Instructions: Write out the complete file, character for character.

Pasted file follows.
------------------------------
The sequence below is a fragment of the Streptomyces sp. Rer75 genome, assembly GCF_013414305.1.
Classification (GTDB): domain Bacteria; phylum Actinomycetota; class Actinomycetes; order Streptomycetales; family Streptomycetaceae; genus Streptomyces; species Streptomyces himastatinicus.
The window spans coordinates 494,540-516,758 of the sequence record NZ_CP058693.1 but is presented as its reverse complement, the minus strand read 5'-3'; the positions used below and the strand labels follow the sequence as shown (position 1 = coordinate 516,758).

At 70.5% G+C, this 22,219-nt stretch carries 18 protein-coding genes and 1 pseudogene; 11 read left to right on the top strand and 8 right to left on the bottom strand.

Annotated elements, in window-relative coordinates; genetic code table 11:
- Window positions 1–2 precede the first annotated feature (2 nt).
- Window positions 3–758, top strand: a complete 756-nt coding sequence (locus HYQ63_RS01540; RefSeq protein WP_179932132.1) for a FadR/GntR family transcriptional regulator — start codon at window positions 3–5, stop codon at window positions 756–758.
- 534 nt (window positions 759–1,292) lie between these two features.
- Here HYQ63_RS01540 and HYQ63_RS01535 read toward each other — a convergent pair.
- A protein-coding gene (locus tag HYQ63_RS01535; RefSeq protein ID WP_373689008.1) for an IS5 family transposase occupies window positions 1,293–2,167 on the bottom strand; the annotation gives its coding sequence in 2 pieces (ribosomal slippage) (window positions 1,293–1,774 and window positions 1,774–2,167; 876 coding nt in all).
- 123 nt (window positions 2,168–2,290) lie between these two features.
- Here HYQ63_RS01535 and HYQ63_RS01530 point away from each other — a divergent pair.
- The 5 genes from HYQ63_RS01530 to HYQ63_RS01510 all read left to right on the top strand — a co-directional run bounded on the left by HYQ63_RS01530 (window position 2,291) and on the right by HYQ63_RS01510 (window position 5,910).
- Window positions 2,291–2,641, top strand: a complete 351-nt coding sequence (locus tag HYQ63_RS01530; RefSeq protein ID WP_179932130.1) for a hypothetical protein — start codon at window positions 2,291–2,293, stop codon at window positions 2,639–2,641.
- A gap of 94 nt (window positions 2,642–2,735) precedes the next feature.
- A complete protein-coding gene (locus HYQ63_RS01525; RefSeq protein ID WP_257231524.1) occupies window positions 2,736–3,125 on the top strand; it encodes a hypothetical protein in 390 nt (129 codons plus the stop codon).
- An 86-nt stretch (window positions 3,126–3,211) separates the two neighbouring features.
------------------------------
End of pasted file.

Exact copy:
The sequence below is a fragment of the Streptomyces sp. Rer75 genome, assembly GCF_013414305.1.
Classification (GTDB): domain Bacteria; phylum Actinomycetota; class Actinomycetes; order Streptomycetales; family Streptomycetaceae; genus Streptomyces; species Streptomyces himastatinicus.
The window spans coordinates 494,540-516,758 of the sequence record NZ_CP058693.1 but is presented as its reverse complement, the minus strand read 5'-3'; the positions used below and the strand labels follow the sequence as shown (position 1 = coordinate 516,758).

At 70.5% G+C, this 22,219-nt stretch carries 18 protein-coding genes and 1 pseudogene; 11 read left to right on the top strand and 8 right to left on the bottom strand.

Annotated elements, in window-relative coordinates; genetic code table 11:
- Window positions 1–2 precede the first annotated feature (2 nt).
- Window positions 3–758, top strand: a complete 756-nt coding sequence (locus HYQ63_RS01540; RefSeq protein WP_179932132.1) for a FadR/GntR family transcriptional regulator — start codon at window positions 3–5, stop codon at window positions 756–758.
- 534 nt (window positions 759–1,292) lie between these two features.
- Here HYQ63_RS01540 and HYQ63_RS01535 read toward each other — a convergent pair.
- A protein-coding gene (locus tag HYQ63_RS01535; RefSeq protein ID WP_373689008.1) for an IS5 family transposase occupies window positions 1,293–2,167 on the bottom strand; the annotation gives its coding sequence in 2 pieces (ribosomal slippage) (window positions 1,293–1,774 and window positions 1,774–2,167; 876 coding nt in all).
- 123 nt (window positions 2,168–2,290) lie between these two features.
- Here HYQ63_RS01535 and HYQ63_RS01530 point away from each other — a divergent pair.
- The 5 genes from HYQ63_RS01530 to HYQ63_RS01510 all read left to right on the top strand — a co-directional run bounded on the left by HYQ63_RS01530 (window position 2,291) and on the right by HYQ63_RS01510 (window position 5,910).
- Window positions 2,291–2,641, top strand: a complete 351-nt coding sequence (locus tag HYQ63_RS01530; RefSeq protein ID WP_179932130.1) for a hypothetical protein — start codon at window positions 2,291–2,293, stop codon at window positions 2,639–2,641.
- A gap of 94 nt (window positions 2,642–2,735) precedes the next feature.
- A complete protein-coding gene (locus HYQ63_RS01525; RefSeq protein ID WP_257231524.1) occupies window positions 2,736–3,125 on the top strand; it encodes a hypothetical protein in 390 nt (129 codons plus the stop codon).
- An 86-nt stretch (window positions 3,126–3,211) separates the two neighbouring features.